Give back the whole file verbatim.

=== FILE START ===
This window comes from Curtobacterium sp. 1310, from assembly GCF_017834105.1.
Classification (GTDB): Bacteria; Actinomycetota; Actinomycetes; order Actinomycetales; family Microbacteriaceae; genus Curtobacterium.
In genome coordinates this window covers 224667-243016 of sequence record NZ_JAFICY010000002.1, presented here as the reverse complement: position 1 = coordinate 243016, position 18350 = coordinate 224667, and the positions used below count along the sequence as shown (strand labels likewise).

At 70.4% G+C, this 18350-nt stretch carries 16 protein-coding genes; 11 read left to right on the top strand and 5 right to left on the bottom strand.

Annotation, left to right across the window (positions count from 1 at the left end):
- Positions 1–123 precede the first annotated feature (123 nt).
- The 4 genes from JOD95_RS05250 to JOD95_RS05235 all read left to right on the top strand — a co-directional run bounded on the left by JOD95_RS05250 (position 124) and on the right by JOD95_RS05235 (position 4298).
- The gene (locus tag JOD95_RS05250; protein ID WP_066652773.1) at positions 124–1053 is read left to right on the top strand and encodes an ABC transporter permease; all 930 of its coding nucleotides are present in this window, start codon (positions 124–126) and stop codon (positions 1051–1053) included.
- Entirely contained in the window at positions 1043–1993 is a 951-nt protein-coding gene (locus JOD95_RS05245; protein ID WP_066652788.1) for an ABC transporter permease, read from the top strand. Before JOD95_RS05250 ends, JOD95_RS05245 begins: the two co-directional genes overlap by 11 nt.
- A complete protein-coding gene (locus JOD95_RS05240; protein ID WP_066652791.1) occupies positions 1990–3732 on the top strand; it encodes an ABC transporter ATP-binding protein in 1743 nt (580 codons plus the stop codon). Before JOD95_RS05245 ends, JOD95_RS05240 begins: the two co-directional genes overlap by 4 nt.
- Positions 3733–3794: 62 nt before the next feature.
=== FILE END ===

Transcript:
This window comes from Curtobacterium sp. 1310, from assembly GCF_017834105.1.
Classification (GTDB): Bacteria; Actinomycetota; Actinomycetes; order Actinomycetales; family Microbacteriaceae; genus Curtobacterium.
In genome coordinates this window covers 224667-243016 of sequence record NZ_JAFICY010000002.1, presented here as the reverse complement: position 1 = coordinate 243016, position 18350 = coordinate 224667, and the positions used below count along the sequence as shown (strand labels likewise).

At 70.4% G+C, this 18350-nt stretch carries 16 protein-coding genes; 11 read left to right on the top strand and 5 right to left on the bottom strand.

Annotation, left to right across the window (positions count from 1 at the left end):
- Positions 1–123 precede the first annotated feature (123 nt).
- The 4 genes from JOD95_RS05250 to JOD95_RS05235 all read left to right on the top strand — a co-directional run bounded on the left by JOD95_RS05250 (position 124) and on the right by JOD95_RS05235 (position 4298).
- The gene (locus tag JOD95_RS05250; protein ID WP_066652773.1) at positions 124–1053 is read left to right on the top strand and encodes an ABC transporter permease; all 930 of its coding nucleotides are present in this window, start codon (positions 124–126) and stop codon (positions 1051–1053) included.
- Entirely contained in the window at positions 1043–1993 is a 951-nt protein-coding gene (locus JOD95_RS05245; protein ID WP_066652788.1) for an ABC transporter permease, read from the top strand. Before JOD95_RS05250 ends, JOD95_RS05245 begins: the two co-directional genes overlap by 11 nt.
- A complete protein-coding gene (locus JOD95_RS05240; protein ID WP_066652791.1) occupies positions 1990–3732 on the top strand; it encodes an ABC transporter ATP-binding protein in 1743 nt (580 codons plus the stop codon). Before JOD95_RS05245 ends, JOD95_RS05240 begins: the two co-directional genes overlap by 4 nt.
- Positions 3733–3794: 62 nt before the next feature.